It’s a Thursday morning in July, and the second session of UVa’s Young Writers Workshop is in full swing.
In a tiny classroom a handful of songwriting students have picked up their guitars, their fingers searching for notes that might inspire words. Handwritten signs taped to the wall with bright pink duct tape read “Contribute,” “Take risks” and “Revisions.”
In the kitchen lounge just outside the classroom, another student is listening to hip-hop beats on his computer, his head nodding as he scribbles down lyrics.
For 30 years, high school kids from across the country and abroad have been gathering during the summer to immerse themselves in their art. There are workshops in fiction, poetry, non-fiction, script- and songwriting. Some students have been coming for years; others became counselors and now teach some of the writing labs. The second session, which lasts three weeks, typically draws 50 percent of its applicants from workshop alumnae, according to assistant director Jeff Martin.
One thing is different in 2012: It’s the first time the workshop is taking place on the campus of Sweet Briar College, and not at the University of Virginia in Charlottesville.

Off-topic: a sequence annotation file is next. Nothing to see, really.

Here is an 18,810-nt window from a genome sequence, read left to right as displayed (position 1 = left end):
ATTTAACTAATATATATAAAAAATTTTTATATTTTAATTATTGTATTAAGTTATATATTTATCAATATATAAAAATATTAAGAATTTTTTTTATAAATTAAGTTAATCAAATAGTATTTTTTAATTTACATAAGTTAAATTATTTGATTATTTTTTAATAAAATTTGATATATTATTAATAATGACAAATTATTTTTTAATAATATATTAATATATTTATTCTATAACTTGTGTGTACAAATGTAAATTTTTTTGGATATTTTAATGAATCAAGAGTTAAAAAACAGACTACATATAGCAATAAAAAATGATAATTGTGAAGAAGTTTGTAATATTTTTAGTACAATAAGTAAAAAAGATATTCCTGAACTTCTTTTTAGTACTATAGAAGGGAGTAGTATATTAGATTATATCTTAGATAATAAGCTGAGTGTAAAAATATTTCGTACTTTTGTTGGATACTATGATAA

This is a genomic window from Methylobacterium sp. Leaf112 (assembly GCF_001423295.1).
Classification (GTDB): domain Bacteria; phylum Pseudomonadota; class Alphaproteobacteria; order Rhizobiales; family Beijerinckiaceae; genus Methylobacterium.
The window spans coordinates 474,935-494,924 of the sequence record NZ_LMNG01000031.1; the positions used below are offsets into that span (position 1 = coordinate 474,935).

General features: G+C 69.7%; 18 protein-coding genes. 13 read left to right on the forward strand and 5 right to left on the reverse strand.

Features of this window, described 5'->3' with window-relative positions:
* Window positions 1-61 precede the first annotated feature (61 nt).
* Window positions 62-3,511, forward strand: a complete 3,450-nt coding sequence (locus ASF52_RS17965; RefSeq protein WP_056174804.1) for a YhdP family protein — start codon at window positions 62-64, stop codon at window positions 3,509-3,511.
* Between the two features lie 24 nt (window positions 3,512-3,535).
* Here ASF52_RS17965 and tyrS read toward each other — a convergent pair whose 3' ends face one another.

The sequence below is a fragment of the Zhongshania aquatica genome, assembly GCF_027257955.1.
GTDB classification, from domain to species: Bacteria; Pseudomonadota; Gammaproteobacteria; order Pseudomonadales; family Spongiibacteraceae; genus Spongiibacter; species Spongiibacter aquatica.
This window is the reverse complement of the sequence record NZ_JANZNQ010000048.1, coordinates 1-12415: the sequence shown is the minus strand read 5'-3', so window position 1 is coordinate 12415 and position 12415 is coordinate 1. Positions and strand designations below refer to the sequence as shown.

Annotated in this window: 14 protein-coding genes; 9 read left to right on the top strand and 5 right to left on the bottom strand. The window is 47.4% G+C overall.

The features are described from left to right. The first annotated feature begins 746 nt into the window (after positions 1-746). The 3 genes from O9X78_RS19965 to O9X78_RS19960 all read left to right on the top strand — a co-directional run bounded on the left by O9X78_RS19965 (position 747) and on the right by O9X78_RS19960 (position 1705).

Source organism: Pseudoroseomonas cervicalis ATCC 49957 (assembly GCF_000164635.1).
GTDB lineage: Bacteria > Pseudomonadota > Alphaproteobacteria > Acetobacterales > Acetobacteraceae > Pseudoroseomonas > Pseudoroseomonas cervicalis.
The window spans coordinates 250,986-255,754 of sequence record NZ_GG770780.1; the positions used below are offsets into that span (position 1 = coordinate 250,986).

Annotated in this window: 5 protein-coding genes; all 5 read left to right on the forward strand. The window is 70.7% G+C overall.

“It’s been wonderful,” says Margo Figgins, founder and director of the program, which admits between 150 and 200 students each year.
After last year’s hiatus due to renovations at UVa, she’s glad to have found a new home for her young writers — at least for the moment. It’s too early to say whether Sweet Briar will become a permanent residence, but so far the campus seems like a natural fit for the program.
“The location here is much nicer,” says scriptwriting student Natcher Pruett, a 17-year-old from Minneapolis. It’s his second time participating in the workshop.
“It’s nice to wake up in the morning and see the mountains when you look out of the window.”
Chicago native Leah Barber, 16, agrees. “I really like Sweet Briar College as a location because it brings character to the program.”
Despite her urban background, the quietude of the campus doesn’t bother her. On the contrary, she says, it’s nice not having distractions.
“You can really focus on your writing,” she says. In her case, that’s poetry.
Some students call the landscape “inspiring” — a vibe Martin feels, too.
“One of the biggest differences I’ve noticed in shifting from Charlottesville to Sweet Briar is that, odd as this may sound, the land seems to have a calming effect on both the students and the parents,” says Martin, who’s been with the program since 2001.
“In Charlottesville there was construction around us every summer for more than a decade, and we were right on a major road, so it was a very busy space — both literally and to the eye — and never really quiet. …read more
Source: A Landscape for Learning